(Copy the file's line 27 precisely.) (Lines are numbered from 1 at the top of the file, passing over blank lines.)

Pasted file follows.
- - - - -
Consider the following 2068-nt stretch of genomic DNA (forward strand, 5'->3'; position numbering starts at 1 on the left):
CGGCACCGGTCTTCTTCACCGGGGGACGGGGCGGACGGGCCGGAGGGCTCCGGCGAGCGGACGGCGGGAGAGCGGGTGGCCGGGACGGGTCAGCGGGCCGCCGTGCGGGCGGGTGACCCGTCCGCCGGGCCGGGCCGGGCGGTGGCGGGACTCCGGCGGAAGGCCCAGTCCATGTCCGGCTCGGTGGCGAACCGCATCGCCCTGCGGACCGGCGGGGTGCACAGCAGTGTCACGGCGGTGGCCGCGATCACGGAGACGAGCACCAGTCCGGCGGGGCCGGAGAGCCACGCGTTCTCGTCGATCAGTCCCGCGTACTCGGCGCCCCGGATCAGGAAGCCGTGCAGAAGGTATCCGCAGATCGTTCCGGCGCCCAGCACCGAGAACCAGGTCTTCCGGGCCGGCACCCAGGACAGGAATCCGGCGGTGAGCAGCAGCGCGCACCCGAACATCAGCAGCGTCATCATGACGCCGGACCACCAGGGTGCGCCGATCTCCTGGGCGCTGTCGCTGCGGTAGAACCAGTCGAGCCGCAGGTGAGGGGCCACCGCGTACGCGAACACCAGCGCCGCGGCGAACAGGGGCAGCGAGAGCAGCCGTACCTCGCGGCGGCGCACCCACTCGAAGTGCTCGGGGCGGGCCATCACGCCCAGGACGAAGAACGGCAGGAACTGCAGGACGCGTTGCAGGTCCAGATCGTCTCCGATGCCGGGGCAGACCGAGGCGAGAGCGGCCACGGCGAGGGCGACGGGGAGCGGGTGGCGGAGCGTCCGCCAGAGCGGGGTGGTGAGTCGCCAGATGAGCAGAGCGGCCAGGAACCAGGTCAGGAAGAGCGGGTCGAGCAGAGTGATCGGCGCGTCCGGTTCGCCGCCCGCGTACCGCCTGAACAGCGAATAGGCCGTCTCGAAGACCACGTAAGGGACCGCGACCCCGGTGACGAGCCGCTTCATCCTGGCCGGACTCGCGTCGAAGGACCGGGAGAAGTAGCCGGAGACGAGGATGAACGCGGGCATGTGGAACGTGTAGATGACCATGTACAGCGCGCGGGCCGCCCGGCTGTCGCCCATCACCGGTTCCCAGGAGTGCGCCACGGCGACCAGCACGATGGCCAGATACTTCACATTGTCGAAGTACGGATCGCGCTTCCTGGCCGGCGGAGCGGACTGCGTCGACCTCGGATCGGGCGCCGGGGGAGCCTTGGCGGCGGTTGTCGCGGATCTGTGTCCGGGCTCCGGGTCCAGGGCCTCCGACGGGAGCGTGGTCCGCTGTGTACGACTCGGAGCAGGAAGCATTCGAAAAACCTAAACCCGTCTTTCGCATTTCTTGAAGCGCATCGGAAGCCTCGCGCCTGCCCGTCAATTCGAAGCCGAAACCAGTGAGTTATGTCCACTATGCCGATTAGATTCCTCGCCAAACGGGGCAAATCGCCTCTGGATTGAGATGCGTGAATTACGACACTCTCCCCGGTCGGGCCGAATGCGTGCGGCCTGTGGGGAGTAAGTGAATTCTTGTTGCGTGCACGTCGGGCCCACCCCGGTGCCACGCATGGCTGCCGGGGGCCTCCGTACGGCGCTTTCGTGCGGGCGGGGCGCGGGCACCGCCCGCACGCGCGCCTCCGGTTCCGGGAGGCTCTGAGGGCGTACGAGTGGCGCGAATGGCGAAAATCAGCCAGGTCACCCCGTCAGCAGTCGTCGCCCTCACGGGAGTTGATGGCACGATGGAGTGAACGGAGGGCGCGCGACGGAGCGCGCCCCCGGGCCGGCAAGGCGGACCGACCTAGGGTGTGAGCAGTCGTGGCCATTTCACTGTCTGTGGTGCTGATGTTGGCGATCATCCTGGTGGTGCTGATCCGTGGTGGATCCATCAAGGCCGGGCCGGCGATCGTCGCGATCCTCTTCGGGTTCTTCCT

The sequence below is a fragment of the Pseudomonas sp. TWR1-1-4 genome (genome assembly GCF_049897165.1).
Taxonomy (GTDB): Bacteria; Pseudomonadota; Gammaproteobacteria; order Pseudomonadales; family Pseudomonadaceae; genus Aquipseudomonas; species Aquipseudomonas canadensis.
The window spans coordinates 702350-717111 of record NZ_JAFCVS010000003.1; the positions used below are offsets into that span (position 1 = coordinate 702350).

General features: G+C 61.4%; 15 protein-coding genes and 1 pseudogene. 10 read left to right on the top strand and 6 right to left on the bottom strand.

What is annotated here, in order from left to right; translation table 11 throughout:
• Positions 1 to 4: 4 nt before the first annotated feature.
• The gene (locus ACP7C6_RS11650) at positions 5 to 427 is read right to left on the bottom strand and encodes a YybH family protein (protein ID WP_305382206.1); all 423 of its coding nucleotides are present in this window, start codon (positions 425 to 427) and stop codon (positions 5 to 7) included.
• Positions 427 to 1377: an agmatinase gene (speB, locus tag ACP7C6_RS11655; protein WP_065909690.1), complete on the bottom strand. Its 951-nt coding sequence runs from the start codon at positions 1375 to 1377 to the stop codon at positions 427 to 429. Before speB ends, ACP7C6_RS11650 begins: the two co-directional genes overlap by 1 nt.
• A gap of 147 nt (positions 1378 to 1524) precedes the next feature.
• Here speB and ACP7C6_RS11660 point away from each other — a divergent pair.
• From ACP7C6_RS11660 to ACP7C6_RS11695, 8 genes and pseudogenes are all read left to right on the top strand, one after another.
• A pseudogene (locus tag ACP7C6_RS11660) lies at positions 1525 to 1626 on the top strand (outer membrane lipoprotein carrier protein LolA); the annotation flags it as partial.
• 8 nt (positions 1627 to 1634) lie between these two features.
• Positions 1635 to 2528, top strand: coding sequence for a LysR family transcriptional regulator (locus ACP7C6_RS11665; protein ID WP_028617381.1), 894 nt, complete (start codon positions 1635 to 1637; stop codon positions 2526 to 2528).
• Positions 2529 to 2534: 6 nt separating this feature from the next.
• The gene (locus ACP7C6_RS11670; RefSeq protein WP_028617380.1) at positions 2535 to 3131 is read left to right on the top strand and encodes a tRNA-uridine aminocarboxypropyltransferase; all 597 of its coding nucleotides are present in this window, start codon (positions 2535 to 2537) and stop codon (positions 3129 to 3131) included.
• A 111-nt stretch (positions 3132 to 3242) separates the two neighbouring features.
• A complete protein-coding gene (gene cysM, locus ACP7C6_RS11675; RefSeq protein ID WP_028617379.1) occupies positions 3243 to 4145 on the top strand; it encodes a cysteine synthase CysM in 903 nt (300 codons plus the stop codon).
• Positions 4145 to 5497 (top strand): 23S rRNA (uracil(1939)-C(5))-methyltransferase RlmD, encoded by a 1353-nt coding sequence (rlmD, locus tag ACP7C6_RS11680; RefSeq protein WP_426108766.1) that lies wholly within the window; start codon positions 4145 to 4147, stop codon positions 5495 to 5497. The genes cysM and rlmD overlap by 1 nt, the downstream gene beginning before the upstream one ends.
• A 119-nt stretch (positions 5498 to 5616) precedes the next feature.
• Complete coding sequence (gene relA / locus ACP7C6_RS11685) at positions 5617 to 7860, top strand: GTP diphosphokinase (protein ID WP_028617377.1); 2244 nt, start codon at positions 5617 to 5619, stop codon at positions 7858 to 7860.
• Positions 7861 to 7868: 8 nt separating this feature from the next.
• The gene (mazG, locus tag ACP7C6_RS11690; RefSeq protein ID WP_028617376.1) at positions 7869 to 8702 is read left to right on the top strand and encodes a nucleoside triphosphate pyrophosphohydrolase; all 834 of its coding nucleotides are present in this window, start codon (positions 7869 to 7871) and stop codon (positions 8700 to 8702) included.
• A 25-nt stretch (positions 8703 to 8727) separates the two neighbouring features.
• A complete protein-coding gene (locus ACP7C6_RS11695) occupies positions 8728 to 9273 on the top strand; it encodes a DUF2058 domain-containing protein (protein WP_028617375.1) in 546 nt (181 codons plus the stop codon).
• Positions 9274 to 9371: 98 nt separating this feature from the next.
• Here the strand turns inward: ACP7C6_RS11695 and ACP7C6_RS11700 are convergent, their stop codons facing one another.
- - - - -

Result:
• A complete protein-coding gene (locus ACP7C6_RS11695) occupies positions 8728 to 9273 on the top strand; it encodes a DUF2058 domain-containing protein (protein WP_028617375.1) in 546 nt (181 codons plus the stop codon).